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02/23/10 5:07 PM EST

Andruw to DH against lefties from outset

At-bats against righties to come if warranted

GLENDALE, Ariz. -- Ozzie Guillen mentioned Tuesday that Andruw Jones will be penciled in as the 2010 White Sox designated hitter against left-handed pitchers, at least at this early stage of Spring Training.

But the White Sox manager left the door open for the physically fit Jones to earn even more warranted at-bats.

"Can he play every day and help us? I don't see why not," said Guillen of Jones, who has already drawn early-camp notice from his svelte look. "He has to use all the fields to make him better. The potential and ability is there. He has to know how to use it the best.

"Talking about him right now, he will play against lefties and is going to be in the middle of the lineup. It depends how [Carlos] Quentin and [Paul] Konerko swing the bat, and [Alex] Rios. I hope he keeps in the middle of the lineup and hopefully that works out."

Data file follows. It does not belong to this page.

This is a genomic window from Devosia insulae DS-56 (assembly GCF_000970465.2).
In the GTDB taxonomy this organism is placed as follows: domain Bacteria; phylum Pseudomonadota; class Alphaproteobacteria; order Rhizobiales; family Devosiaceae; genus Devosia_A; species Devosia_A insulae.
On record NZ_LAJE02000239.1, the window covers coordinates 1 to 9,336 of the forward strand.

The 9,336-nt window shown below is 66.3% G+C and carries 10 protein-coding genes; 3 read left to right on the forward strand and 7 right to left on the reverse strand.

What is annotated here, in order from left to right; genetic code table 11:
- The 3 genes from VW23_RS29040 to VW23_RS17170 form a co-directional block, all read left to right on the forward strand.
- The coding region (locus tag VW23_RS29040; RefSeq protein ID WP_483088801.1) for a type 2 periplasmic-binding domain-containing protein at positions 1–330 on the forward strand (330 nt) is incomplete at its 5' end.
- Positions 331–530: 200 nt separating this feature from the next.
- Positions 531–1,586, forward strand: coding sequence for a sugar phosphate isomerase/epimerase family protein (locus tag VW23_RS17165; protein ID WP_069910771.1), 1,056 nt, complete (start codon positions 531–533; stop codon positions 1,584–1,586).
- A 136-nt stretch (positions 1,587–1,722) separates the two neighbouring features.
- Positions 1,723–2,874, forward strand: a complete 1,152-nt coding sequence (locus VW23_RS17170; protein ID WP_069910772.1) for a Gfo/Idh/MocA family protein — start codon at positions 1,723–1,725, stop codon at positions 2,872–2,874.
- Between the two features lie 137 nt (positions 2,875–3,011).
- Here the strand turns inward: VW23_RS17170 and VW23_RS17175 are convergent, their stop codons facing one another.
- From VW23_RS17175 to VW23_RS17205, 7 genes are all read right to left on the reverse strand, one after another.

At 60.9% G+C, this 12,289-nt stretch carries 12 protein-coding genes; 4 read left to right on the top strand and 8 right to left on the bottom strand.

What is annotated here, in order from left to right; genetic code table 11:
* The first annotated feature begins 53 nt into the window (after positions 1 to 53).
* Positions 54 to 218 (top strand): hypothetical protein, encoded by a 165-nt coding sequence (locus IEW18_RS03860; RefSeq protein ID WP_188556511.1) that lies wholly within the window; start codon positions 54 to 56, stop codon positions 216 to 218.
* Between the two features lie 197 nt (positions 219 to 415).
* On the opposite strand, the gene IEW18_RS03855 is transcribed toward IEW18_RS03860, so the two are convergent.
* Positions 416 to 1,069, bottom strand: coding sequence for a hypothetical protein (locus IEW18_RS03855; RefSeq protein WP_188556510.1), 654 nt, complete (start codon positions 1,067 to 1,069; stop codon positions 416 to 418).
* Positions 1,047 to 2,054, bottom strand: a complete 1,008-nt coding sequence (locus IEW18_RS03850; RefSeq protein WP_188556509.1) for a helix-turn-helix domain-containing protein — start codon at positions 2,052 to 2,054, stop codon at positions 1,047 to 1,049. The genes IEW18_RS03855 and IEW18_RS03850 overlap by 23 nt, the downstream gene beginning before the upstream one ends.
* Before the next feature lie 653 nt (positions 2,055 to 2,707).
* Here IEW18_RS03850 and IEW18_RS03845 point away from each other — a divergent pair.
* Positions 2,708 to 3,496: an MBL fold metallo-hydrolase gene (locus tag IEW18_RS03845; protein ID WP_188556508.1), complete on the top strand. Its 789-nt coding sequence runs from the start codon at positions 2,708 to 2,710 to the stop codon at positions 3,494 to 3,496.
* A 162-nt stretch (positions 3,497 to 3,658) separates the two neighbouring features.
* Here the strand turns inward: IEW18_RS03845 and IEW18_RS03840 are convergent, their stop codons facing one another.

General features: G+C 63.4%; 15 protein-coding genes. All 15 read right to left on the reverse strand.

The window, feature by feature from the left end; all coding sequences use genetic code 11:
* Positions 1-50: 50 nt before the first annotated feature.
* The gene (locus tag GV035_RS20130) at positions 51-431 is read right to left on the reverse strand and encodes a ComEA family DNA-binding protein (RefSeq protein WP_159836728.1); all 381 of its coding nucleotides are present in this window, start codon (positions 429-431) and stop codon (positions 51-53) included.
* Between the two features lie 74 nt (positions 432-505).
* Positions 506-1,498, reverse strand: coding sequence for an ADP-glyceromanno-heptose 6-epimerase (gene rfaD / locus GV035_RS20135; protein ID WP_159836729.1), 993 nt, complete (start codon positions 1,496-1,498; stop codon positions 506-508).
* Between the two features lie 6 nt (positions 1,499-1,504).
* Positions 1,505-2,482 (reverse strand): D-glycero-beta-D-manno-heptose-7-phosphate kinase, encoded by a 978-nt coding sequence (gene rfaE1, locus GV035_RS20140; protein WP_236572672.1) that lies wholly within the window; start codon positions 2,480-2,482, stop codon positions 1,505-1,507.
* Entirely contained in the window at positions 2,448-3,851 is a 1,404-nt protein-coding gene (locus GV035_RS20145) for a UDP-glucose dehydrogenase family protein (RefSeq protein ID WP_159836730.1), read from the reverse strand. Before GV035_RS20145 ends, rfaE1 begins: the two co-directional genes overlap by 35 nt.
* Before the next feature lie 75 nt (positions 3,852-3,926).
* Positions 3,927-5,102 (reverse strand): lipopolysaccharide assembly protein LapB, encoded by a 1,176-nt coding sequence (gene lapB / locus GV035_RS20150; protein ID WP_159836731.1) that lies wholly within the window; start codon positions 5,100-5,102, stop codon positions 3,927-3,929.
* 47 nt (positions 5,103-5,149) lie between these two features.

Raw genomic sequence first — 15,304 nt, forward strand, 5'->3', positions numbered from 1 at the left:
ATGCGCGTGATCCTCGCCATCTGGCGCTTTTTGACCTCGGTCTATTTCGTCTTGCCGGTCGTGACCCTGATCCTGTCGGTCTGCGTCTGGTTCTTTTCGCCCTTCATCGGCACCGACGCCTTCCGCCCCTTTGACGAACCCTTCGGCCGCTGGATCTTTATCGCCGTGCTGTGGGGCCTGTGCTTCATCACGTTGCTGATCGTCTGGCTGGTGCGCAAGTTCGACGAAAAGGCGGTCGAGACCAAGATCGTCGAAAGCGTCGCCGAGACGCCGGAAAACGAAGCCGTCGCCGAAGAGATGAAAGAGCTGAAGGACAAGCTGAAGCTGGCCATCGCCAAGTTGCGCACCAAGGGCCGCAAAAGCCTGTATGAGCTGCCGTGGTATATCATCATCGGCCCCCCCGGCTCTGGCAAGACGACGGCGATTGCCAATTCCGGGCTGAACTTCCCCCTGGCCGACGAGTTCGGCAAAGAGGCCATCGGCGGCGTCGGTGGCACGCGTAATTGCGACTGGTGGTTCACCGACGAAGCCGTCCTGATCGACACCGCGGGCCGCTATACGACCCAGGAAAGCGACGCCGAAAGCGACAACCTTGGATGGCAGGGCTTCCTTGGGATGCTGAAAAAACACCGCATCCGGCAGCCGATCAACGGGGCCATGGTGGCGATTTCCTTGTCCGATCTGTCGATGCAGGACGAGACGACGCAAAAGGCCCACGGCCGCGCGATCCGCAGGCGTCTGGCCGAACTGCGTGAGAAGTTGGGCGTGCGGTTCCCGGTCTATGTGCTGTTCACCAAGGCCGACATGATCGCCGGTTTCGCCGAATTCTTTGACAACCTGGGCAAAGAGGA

Jones' recent struggles have been well-documented, with the right-handed slugger having topped 20 home runs just once in his last three seasons. But Guillen knows Jones from a better time, back in 1998-99, when Jones was first emerging as a standout force both in the field and at the plate.

While Jones figures primarily into the team's plans at DH, with Rios anchoring center field, Guillen believes an offensive resurgence is possible for the 32-year-old who launched 41 home runs and drove in 129 as recently as 2006 for Atlanta.

"I think Andruw can hit 25 home runs in our ballpark without trying," Guillen said. "He's that good. One thing that killed him about his game plan was to hit that many home runs, all of a sudden he thought he was a home run hitter. Knowing him for a long time, when Andruw doesn't try to hit home runs, he comes up and has good at-bats and he's got a shot.

"He's been great. I think he took care of himself very well during the winter. I'm going to give him every opportunity to show the ballclub what he can do, how he can help us. He's a little hungry. I was with him when he came in [to the league] and everything was easy in the game.

"God gave him so much ability to go out and play the game," Guillen said. "Now, he gets to the spot where he had a couple of years off, where he was not playing every day after playing every day, this is a second shot for him. It's a very important shot for him to show people."

Scott Merkin is a reporter for MLB.com. This story was not subject to the approval of Major League Baseball or its clubs.